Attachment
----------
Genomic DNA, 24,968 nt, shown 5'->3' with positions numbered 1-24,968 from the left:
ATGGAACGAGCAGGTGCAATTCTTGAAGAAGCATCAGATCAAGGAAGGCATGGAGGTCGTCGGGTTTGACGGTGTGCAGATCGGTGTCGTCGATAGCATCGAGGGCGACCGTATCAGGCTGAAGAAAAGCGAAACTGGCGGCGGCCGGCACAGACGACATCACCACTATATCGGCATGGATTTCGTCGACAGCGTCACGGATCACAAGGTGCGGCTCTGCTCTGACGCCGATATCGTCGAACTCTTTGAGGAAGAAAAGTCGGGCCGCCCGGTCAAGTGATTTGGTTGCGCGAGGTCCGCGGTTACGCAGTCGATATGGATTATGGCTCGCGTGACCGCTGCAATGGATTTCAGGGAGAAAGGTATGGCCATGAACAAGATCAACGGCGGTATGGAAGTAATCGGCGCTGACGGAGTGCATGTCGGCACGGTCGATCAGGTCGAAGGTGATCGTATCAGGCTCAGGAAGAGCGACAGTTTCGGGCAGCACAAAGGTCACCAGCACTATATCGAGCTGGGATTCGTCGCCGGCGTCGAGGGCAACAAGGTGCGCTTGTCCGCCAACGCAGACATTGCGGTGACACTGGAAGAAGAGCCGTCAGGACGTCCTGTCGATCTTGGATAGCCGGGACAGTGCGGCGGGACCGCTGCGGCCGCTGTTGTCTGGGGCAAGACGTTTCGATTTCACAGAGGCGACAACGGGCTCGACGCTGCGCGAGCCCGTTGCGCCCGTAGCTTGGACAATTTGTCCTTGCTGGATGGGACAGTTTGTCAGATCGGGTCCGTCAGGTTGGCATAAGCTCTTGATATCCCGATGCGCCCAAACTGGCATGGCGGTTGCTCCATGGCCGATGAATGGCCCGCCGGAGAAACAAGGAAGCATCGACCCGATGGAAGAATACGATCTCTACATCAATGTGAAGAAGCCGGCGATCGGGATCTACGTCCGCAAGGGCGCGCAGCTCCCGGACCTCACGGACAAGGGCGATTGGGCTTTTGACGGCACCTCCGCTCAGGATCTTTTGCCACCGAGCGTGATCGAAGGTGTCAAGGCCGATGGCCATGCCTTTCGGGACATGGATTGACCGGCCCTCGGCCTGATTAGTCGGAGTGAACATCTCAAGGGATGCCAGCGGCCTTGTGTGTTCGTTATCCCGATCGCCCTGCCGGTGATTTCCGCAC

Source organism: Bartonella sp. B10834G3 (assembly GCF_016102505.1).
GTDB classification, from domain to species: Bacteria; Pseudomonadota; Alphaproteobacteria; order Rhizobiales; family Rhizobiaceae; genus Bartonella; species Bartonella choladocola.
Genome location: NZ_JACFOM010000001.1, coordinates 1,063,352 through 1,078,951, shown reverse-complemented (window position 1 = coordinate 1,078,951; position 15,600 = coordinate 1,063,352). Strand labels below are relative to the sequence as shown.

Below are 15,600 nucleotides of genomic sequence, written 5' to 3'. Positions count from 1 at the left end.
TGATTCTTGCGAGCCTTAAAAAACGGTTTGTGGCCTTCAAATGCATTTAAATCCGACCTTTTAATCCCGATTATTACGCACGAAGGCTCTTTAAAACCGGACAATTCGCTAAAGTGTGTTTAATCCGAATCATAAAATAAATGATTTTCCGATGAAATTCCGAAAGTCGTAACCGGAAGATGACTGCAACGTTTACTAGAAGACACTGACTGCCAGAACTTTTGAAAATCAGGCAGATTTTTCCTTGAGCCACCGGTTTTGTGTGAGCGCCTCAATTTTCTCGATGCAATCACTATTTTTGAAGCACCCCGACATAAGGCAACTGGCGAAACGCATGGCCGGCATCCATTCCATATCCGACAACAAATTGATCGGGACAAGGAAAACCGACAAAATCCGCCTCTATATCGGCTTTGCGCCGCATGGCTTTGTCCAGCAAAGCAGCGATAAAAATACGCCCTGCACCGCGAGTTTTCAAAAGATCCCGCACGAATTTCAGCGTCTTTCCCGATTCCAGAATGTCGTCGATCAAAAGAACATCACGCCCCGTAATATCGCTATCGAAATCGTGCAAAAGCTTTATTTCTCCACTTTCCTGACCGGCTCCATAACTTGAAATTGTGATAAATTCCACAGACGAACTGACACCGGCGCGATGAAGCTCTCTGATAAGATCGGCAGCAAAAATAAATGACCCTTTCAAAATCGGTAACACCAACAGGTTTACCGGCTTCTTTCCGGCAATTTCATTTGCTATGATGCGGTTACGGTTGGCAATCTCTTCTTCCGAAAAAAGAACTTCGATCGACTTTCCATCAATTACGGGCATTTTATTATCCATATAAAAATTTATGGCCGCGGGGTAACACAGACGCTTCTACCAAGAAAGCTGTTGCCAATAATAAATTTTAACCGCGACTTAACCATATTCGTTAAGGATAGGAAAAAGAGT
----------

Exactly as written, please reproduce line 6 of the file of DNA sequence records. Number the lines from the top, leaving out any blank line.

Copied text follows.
Below are 15,600 nucleotides of genomic sequence, written 5' to 3'. Positions count from 1 at the left end.